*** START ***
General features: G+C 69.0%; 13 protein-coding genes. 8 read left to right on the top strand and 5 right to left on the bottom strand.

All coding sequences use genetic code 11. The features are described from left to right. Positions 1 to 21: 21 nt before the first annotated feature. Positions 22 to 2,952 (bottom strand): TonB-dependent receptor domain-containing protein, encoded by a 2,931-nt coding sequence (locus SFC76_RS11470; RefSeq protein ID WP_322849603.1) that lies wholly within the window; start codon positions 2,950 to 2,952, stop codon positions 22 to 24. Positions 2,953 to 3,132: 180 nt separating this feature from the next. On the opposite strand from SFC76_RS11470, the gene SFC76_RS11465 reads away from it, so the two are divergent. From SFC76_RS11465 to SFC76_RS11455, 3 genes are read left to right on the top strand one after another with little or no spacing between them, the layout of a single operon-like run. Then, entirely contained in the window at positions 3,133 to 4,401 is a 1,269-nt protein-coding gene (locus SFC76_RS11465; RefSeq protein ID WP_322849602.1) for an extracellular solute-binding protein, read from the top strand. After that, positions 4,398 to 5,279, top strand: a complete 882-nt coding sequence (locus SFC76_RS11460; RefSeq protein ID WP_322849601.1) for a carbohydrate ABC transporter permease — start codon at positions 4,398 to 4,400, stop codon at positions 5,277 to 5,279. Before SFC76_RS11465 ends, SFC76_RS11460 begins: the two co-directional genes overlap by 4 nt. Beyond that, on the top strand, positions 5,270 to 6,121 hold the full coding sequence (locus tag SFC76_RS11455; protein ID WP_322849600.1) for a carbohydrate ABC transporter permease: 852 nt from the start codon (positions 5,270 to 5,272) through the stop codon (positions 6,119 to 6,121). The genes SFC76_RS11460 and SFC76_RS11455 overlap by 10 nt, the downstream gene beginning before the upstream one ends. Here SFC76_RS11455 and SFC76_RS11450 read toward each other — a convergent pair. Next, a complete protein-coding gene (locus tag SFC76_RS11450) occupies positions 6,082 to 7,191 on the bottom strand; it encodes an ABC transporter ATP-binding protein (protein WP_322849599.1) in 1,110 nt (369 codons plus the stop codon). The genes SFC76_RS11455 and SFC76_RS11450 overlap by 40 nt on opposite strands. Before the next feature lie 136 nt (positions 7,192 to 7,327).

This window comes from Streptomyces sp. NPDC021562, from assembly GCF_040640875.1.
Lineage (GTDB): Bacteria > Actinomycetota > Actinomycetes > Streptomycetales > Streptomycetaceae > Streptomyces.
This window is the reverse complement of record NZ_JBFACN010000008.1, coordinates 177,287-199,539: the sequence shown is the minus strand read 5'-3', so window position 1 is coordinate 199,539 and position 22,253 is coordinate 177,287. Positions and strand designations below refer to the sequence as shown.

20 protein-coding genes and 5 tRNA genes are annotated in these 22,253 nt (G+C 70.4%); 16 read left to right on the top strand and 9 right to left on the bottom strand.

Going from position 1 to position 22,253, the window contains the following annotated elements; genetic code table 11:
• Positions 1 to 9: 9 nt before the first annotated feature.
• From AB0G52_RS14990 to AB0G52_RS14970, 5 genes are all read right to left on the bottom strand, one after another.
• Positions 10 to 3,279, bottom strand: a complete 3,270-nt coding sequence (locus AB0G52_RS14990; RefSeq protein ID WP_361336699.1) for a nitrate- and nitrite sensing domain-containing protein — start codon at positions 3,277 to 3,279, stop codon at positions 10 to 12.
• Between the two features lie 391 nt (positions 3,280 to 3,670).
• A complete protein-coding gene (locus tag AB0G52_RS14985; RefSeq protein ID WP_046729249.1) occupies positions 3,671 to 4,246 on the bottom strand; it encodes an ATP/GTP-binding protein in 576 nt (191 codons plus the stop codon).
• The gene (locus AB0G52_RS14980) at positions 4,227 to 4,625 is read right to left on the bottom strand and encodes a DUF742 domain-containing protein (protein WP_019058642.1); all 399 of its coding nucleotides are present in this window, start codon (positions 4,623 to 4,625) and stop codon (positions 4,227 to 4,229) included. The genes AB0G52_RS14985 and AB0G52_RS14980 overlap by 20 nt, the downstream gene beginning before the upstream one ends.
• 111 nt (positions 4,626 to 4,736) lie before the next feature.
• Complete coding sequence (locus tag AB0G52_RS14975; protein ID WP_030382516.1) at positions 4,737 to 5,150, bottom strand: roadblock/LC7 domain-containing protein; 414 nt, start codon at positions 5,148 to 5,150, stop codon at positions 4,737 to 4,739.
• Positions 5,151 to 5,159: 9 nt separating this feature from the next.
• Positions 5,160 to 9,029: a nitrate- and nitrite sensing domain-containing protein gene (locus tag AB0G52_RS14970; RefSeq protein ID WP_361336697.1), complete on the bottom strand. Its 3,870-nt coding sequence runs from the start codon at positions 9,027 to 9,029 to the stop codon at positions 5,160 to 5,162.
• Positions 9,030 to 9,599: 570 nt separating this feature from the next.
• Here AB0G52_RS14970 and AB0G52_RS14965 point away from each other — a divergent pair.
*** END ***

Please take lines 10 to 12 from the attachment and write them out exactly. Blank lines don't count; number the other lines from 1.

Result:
• Positions 10 to 3,279, bottom strand: a complete 3,270-nt coding sequence (locus AB0G52_RS14990; RefSeq protein ID WP_361336699.1) for a nitrate- and nitrite sensing domain-containing protein — start codon at positions 3,277 to 3,279, stop codon at positions 10 to 12.
• Between the two features lie 391 nt (positions 3,280 to 3,670).
• A complete protein-coding gene (locus tag AB0G52_RS14985; RefSeq protein ID WP_046729249.1) occupies positions 3,671 to 4,246 on the bottom strand; it encodes an ATP/GTP-binding protein in 576 nt (191 codons plus the stop codon).